What is the purpose and process of evaluating the three aspects of health care: structure, process, and outcome?
A Continuous Quality Improvement evaluates three aspect of health care: the structure within which the care is given, the process of given care, and the outcome of that care.
Structure: refer to the setting in which the care is given and to resources that are available. There are aspects of the health care organization that can be evaluated: facility, equipment, staff, and finances. Although none of these structural factors alone can guaranty quality care, they make good care more likely.
Process: Process refers to the activity carried out by the healthcare providers and all the decision made while a patient is interesting with the organization. For example: setting of appointments, conducting a physical assessment, ordering a radiograph. Each of these processes can be evaluated in terms of timeliness. When process data are collected a set of objectives, procedures, or guidelines id needed to serve as a stand or gauge against which to compare the activity.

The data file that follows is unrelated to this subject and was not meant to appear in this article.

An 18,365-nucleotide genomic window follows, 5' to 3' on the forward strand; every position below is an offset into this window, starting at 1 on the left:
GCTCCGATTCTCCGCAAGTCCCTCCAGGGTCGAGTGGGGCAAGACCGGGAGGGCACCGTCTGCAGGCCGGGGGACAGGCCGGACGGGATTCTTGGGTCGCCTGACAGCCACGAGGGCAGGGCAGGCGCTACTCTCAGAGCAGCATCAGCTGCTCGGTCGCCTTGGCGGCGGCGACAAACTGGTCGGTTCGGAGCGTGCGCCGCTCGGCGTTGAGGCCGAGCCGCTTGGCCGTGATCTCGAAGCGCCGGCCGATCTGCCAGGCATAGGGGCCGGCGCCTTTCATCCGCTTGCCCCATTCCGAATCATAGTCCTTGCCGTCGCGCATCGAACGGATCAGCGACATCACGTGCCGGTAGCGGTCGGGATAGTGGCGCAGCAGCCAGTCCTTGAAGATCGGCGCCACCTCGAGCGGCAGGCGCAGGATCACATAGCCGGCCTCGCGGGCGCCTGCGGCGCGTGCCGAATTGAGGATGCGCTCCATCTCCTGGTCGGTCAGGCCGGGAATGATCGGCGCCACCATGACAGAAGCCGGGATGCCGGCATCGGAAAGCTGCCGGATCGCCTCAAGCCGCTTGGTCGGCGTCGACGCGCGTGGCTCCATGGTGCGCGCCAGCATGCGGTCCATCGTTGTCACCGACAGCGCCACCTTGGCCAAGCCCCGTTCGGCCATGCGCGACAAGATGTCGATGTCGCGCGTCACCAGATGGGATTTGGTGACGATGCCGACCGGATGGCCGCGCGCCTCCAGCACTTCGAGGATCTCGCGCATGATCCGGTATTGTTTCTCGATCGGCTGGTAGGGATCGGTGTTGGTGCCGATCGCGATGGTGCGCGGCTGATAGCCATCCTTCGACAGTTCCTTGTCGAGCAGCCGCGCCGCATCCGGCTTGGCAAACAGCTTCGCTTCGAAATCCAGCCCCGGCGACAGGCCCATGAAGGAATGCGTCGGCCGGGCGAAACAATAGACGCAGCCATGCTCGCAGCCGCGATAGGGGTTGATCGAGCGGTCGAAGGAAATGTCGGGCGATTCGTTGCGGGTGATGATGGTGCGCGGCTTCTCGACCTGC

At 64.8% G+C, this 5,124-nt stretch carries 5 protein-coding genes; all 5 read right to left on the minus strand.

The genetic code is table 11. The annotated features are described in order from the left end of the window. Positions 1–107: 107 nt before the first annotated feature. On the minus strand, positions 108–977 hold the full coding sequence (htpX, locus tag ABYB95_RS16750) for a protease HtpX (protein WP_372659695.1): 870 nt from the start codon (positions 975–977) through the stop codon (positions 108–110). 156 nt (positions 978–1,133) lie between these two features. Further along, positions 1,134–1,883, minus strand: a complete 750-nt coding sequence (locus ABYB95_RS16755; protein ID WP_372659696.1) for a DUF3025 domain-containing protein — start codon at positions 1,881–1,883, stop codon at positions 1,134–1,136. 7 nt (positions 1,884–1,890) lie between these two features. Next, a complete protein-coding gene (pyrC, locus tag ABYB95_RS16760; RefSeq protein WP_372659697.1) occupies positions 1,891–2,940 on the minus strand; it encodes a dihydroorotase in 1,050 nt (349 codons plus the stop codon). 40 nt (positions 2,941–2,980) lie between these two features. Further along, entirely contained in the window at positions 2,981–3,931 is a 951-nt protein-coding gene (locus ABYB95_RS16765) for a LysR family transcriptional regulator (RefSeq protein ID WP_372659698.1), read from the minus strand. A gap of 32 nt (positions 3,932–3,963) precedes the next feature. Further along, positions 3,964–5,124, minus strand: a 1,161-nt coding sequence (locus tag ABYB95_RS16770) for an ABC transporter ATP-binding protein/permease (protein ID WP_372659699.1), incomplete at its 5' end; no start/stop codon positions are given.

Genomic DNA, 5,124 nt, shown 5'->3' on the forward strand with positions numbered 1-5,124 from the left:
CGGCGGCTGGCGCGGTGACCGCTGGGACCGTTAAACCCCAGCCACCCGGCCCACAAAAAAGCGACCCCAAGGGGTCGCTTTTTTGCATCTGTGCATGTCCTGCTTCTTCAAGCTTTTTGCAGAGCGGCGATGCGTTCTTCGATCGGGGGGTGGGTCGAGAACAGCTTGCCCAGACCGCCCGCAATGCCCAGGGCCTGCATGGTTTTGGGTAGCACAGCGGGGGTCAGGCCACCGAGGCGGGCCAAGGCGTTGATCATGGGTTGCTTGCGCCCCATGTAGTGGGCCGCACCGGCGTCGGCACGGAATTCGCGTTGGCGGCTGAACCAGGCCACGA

Outcomes: An outcome is the result of all the healthcare providers’ activities. Outcomes measures evaluate the effectiveness of nursing activities by answering such questions as: Did the patient recover? Outcomes standard address indicators such as physical and mental health, social and physical function, health attitudes, knowledge, and behavior.
It is necessary to evaluate the process as well as the outcome to determine why an intervention such as patient teaching succeeds or fails. A comprehensive evaluation includes all three aspects: structure, process and outcome.